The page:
The Skilled Labor Shortage

In addition to the worker shortage, there’s also a skills gap to contend with.

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Employers are struggling to find qualified job candidates. There are currently more open positions than there are job seekers to fill them. Not to mention, the job seekers that do apply often don’t have the skills needed for the job.

So What’s Causing the Skilled Labor Shortage?

As you’ll see in the Conger Industries infographic below, the unemployment rate was recently reported by the Bureau of Labor Statistics at 3.9 percent. Meanwhile, job openings continue to rise. But that’s not the only cause of the skilled labor shortage. The tight labor market can also be blamed on the rising demands of e-commerce and increased consumer demand.

Rise of E-Commerce Gives Rise to Labor Shortage

E-commerce sales have steadily risen over the last twenty years and show no signs of stopping. The convenience and speed that items can be delivered make e-commerce a vastly popular option around the country. In many places, you can even buy your groceries online.

While the rise of e-commerce makes shopping quick and easy for consumers, it also places much higher expectations on companies that fulfill and produce these products. Industries like warehousing and manufacturing are being hit hard by the labor shortage at a time when they simply can’t afford to get behind.

Skills Gap

Employers aren’t just dealing with the worker shortage. There’s also the skills gap to contend with. It’s not just a shortage of people with industry skills (like welding, for example), it’s soft skills too (like basic communication skills).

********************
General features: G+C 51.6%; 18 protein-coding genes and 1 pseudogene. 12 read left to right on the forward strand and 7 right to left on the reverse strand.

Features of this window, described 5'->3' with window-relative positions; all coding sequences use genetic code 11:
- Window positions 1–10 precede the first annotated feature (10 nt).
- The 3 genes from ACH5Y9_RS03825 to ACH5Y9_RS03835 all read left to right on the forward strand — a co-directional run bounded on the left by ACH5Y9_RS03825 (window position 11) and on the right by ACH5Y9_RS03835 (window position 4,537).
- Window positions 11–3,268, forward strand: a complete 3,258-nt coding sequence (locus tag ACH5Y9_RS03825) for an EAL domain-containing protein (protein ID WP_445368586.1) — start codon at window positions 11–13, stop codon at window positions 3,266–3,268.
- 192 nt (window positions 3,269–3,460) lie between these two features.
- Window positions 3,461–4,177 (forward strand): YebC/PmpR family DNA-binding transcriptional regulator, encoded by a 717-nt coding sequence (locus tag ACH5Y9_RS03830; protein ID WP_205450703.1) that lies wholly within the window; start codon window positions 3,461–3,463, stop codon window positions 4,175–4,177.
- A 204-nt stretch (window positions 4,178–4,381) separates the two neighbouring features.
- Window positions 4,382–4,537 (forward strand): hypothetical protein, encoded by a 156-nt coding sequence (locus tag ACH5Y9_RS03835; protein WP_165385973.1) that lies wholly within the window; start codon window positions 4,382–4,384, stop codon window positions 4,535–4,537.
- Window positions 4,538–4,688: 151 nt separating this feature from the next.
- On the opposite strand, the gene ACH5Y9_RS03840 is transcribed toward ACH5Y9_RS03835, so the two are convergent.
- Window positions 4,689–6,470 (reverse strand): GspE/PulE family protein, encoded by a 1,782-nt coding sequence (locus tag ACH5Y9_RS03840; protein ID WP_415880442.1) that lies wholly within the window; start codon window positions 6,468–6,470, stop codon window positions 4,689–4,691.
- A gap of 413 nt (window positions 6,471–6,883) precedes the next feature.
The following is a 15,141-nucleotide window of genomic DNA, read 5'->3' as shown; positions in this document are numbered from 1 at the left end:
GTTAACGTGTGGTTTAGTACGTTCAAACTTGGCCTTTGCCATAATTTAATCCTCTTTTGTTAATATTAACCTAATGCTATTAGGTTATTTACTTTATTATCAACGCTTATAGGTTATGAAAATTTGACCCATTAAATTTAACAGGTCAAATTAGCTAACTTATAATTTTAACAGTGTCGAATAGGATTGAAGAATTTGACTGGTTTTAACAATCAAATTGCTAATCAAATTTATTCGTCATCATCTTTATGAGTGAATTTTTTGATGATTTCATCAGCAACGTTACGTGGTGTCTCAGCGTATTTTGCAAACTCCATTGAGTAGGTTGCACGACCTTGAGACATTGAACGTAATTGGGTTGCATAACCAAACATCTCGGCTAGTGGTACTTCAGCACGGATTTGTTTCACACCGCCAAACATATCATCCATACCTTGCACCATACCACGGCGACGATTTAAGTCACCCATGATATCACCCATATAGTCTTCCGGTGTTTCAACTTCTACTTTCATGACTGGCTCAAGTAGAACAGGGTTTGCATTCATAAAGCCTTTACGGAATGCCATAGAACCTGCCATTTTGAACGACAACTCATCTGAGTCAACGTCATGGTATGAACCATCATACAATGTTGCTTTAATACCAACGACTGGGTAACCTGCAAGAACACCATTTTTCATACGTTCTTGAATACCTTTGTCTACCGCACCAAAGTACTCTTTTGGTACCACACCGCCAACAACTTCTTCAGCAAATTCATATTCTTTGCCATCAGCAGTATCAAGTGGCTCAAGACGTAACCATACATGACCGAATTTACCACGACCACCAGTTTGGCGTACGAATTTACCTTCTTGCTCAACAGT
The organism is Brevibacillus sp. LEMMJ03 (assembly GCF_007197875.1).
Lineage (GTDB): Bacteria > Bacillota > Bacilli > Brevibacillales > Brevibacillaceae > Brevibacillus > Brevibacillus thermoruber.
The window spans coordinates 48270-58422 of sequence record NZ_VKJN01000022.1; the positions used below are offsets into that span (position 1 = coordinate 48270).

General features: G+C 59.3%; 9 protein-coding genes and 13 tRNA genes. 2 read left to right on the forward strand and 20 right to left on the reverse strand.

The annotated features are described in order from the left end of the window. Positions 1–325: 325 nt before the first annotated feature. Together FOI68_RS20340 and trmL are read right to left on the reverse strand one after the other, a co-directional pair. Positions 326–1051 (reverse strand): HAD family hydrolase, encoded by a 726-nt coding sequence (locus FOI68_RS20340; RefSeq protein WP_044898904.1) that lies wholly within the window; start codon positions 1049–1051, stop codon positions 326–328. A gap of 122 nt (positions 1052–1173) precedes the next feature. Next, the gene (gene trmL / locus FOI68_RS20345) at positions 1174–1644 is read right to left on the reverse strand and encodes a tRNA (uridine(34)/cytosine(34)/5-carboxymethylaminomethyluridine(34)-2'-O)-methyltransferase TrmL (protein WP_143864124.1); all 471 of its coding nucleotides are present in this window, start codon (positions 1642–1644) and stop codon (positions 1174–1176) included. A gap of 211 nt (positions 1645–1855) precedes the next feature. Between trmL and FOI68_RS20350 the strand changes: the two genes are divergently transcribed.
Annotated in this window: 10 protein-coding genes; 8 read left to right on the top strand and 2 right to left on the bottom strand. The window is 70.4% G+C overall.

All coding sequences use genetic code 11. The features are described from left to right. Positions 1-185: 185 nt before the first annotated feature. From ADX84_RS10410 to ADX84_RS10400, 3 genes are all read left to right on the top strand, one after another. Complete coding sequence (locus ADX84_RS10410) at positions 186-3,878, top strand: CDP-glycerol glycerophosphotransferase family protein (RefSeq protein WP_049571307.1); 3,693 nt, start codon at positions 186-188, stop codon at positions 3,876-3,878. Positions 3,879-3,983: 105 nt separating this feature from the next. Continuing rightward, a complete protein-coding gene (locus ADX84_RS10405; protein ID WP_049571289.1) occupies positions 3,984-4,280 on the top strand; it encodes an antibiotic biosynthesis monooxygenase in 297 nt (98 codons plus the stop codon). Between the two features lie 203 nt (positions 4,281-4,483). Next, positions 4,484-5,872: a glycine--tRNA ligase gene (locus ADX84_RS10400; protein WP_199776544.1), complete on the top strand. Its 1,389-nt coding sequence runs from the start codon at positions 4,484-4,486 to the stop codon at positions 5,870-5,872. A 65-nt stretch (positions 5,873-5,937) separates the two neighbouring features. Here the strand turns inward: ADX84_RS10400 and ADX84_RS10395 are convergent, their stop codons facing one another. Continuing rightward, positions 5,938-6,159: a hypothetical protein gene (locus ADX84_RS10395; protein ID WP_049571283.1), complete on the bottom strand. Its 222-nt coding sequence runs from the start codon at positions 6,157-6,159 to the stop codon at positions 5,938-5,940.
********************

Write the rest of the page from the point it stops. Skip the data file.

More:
The skills gap is due, in part, to the sheer number of baby boomers retiring. Every day for the next 10 years, 10,000 baby boomers are expected to reach retirement age. Many of them are leaving behind specialized positions and there a fewer workers to take up the mantle.

The skills gap is also impacted by the increasing number of job seekers without interest in “less desirable” industries like construction, manufacturing, and warehousing. You might wonder why when it seems there is an abundance of trade programs, apprenticeships and 2-year vocational schools.

An emphasis on the importance of four-year degrees and “white collar” positions has led to decreased interest in skilled trades. Though there are plenty of well-paying jobs with upward mobility in these “less desirable industries”, misconceptions abound.

Between baby boomer retirements and the stigma surrounding skilled trades, the skills gap is quickly becoming an epidemic.

Getting Around the Skilled Labor Shortage

How are employers supposed to find the workers they need? The answer is simple, even if executing it isn’t. Their recruiting methods have to adapt. They’re competing for talent and they’ll have to make a good impression to draw in job candidates.

That usually means higher wages and better benefits, but other incentives can make a big difference too. Employee training programs could be very effective in attracting job seekers. Plus it’ll help reduce the impact of the skills gap.

The Costs of the Tight Labor Market

Across a variety of industries, recruiters are having trouble finding the workers they’re looking for. Workers that are qualified, with the skills required for the job. Those qualified job candidates are a rarity these days. And that labor shortage has a big impact on industries across the country.

See the costs of a tight labor market in the infographic below

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Adam Robinson oversees the overall marketing strategy for Cerasis including website development, social media and content marketing, trade show marketing, email campaigns, and webinar marketing. Mr. Robinson works with the business development department to create messaging that attracts the right decision makers, gaining inbound leads and increasing brand awareness all while shortening sales cycles, the time it takes to gain sales appointments and set proper sales and execution expectations.

A version of this story first appeared on the Cerasis blog.

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